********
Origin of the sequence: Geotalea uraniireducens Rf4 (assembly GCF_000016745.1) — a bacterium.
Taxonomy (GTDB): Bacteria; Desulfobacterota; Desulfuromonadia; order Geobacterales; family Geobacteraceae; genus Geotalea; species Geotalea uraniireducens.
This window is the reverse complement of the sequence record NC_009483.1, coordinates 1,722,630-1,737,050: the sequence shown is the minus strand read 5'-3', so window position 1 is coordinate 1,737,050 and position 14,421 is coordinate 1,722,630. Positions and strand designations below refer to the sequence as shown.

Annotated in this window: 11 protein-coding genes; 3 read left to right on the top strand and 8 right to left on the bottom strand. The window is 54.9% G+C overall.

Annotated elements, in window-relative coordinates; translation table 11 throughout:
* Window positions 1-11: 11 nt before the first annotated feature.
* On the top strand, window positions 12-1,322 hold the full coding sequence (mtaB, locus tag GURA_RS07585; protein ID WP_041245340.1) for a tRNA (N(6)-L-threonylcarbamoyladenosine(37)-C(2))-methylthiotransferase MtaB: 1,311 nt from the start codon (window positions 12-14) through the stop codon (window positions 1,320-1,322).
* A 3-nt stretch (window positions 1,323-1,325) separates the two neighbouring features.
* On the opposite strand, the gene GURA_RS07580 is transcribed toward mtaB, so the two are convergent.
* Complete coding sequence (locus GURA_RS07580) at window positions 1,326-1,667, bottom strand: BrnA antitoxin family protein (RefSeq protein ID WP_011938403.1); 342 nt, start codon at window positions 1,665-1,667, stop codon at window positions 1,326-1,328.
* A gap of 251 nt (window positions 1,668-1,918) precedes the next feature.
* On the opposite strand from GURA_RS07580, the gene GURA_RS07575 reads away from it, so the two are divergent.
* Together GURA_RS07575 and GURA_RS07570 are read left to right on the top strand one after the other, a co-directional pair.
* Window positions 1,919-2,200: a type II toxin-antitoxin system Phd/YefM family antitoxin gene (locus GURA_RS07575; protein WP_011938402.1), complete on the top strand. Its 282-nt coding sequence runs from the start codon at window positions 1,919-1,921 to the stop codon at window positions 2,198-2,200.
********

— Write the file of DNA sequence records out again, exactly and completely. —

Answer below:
Origin of the sequence: Geotalea uraniireducens Rf4 (assembly GCF_000016745.1) — a bacterium.
Taxonomy (GTDB): Bacteria; Desulfobacterota; Desulfuromonadia; order Geobacterales; family Geobacteraceae; genus Geotalea; species Geotalea uraniireducens.
This window is the reverse complement of the sequence record NC_009483.1, coordinates 1,722,630-1,737,050: the sequence shown is the minus strand read 5'-3', so window position 1 is coordinate 1,737,050 and position 14,421 is coordinate 1,722,630. Positions and strand designations below refer to the sequence as shown.

Annotated in this window: 11 protein-coding genes; 3 read left to right on the top strand and 8 right to left on the bottom strand. The window is 54.9% G+C overall.

Annotated elements, in window-relative coordinates; translation table 11 throughout:
* Window positions 1-11: 11 nt before the first annotated feature.
* On the top strand, window positions 12-1,322 hold the full coding sequence (mtaB, locus tag GURA_RS07585; protein ID WP_041245340.1) for a tRNA (N(6)-L-threonylcarbamoyladenosine(37)-C(2))-methylthiotransferase MtaB: 1,311 nt from the start codon (window positions 12-14) through the stop codon (window positions 1,320-1,322).
* A 3-nt stretch (window positions 1,323-1,325) separates the two neighbouring features.
* On the opposite strand, the gene GURA_RS07580 is transcribed toward mtaB, so the two are convergent.
* Complete coding sequence (locus GURA_RS07580) at window positions 1,326-1,667, bottom strand: BrnA antitoxin family protein (RefSeq protein ID WP_011938403.1); 342 nt, start codon at window positions 1,665-1,667, stop codon at window positions 1,326-1,328.
* A gap of 251 nt (window positions 1,668-1,918) precedes the next feature.
* On the opposite strand from GURA_RS07580, the gene GURA_RS07575 reads away from it, so the two are divergent.
* Together GURA_RS07575 and GURA_RS07570 are read left to right on the top strand one after the other, a co-directional pair.
* Window positions 1,919-2,200: a type II toxin-antitoxin system Phd/YefM family antitoxin gene (locus GURA_RS07575; protein WP_011938402.1), complete on the top strand. Its 282-nt coding sequence runs from the start codon at window positions 1,919-1,921 to the stop codon at window positions 2,198-2,200.